Doctors sometimes recommend air-fluidized beds for patients with pressure ulcers. Air-fluidized beds are beds with up to two thousand pounds of glass beads, covered by a polyester sheet. The flow of warm, pressurized air circulating through the beads "fluidizes" the bed, and creates a unique support surface for the patient. In addition, the polyester sheet allows for moisture and air to pass through, which helps keep the skin dry and limits the skin breakdown caused by moisture and incontinence. Clinicians and patients should work toward minimizing incontinence as part of overall treatment for pressure ulcers.
Many studies prove that air-fluidized beds promote healing faster than conventional wound treatment. However, they are prohibitive both in cost and in feasibility. Air-fluidized beds are extremely costly, and are covered by Medicare only under certain circumstances. Besides the cost, air-fluidized beds are heavy—weighing up to two tons, depending on the bed. They are difficult to transport around hospitals, because of their weight, and for the same reason are also difficult to bring into a house or an apartment. In fact, many houses and apartments may not have the structural capacity to support the beds, due to their weight. Nonetheless, for some patients, air-fluidized beds are an important part of treatment. They may be effective for patients who have large pressure ulcers on multiple-turning surfaces, or for patients who fail to heal after a combination of traditional support surfaces, moist wound dressings, and turning regimens.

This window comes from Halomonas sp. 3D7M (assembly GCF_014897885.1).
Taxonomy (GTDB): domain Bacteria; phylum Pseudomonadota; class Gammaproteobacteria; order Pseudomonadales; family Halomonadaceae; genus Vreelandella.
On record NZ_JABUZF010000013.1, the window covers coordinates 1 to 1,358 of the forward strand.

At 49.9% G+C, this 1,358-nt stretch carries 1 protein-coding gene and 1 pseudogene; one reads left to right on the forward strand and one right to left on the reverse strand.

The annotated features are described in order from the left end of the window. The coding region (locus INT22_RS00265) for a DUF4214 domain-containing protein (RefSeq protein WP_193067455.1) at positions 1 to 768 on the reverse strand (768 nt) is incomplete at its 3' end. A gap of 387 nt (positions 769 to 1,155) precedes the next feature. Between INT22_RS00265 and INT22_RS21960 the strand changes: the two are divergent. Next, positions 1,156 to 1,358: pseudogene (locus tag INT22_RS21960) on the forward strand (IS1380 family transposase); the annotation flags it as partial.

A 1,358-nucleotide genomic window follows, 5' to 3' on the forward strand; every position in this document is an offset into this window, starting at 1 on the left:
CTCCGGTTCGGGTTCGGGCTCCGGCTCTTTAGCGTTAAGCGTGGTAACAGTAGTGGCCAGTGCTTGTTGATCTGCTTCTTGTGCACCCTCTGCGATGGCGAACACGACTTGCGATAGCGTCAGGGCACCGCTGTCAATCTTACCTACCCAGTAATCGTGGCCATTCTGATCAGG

Last updated: 19-May-04